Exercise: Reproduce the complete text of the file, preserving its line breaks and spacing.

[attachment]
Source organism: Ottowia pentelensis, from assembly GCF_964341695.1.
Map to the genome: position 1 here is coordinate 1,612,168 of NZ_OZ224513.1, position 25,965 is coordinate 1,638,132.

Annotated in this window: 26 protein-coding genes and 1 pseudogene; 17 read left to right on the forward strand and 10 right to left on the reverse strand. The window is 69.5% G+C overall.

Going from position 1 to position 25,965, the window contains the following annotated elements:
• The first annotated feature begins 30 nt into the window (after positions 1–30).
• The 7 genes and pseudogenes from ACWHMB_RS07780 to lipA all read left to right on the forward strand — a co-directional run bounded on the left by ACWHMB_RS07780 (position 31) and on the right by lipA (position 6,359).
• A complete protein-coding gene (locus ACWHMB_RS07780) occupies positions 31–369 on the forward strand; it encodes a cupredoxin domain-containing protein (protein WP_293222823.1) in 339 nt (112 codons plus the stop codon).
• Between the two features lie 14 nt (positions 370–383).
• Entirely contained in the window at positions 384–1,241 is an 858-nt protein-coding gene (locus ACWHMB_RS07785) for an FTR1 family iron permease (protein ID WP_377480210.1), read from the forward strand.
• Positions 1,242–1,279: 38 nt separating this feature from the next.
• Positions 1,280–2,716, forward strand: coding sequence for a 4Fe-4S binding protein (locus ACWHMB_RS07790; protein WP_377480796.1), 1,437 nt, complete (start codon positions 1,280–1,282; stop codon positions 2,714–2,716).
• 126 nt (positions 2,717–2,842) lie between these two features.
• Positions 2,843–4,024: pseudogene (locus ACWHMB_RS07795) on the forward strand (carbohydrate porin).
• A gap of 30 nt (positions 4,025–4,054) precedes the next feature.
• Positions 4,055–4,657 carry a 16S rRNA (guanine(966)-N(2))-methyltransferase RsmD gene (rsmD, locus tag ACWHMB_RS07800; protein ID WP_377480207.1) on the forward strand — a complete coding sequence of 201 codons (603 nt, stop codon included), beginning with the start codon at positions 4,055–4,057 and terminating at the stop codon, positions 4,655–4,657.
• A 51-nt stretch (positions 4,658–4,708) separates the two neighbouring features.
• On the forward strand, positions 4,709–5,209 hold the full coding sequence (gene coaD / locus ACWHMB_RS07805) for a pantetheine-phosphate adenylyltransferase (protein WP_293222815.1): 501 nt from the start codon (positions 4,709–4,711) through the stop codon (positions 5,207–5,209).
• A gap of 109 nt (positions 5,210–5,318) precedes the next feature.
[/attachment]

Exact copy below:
Source organism: Ottowia pentelensis, from assembly GCF_964341695.1.
Map to the genome: position 1 here is coordinate 1,612,168 of NZ_OZ224513.1, position 25,965 is coordinate 1,638,132.

Annotated in this window: 26 protein-coding genes and 1 pseudogene; 17 read left to right on the forward strand and 10 right to left on the reverse strand. The window is 69.5% G+C overall.

Going from position 1 to position 25,965, the window contains the following annotated elements:
• The first annotated feature begins 30 nt into the window (after positions 1–30).
• The 7 genes and pseudogenes from ACWHMB_RS07780 to lipA all read left to right on the forward strand — a co-directional run bounded on the left by ACWHMB_RS07780 (position 31) and on the right by lipA (position 6,359).
• A complete protein-coding gene (locus ACWHMB_RS07780) occupies positions 31–369 on the forward strand; it encodes a cupredoxin domain-containing protein (protein WP_293222823.1) in 339 nt (112 codons plus the stop codon).
• Between the two features lie 14 nt (positions 370–383).
• Entirely contained in the window at positions 384–1,241 is an 858-nt protein-coding gene (locus ACWHMB_RS07785) for an FTR1 family iron permease (protein ID WP_377480210.1), read from the forward strand.
• Positions 1,242–1,279: 38 nt separating this feature from the next.
• Positions 1,280–2,716, forward strand: coding sequence for a 4Fe-4S binding protein (locus ACWHMB_RS07790; protein WP_377480796.1), 1,437 nt, complete (start codon positions 1,280–1,282; stop codon positions 2,714–2,716).
• 126 nt (positions 2,717–2,842) lie between these two features.
• Positions 2,843–4,024: pseudogene (locus ACWHMB_RS07795) on the forward strand (carbohydrate porin).
• A gap of 30 nt (positions 4,025–4,054) precedes the next feature.
• Positions 4,055–4,657 carry a 16S rRNA (guanine(966)-N(2))-methyltransferase RsmD gene (rsmD, locus tag ACWHMB_RS07800; protein ID WP_377480207.1) on the forward strand — a complete coding sequence of 201 codons (603 nt, stop codon included), beginning with the start codon at positions 4,055–4,057 and terminating at the stop codon, positions 4,655–4,657.
• A 51-nt stretch (positions 4,658–4,708) separates the two neighbouring features.
• On the forward strand, positions 4,709–5,209 hold the full coding sequence (gene coaD / locus ACWHMB_RS07805) for a pantetheine-phosphate adenylyltransferase (protein WP_293222815.1): 501 nt from the start codon (positions 4,709–4,711) through the stop codon (positions 5,207–5,209).
• A gap of 109 nt (positions 5,210–5,318) precedes the next feature.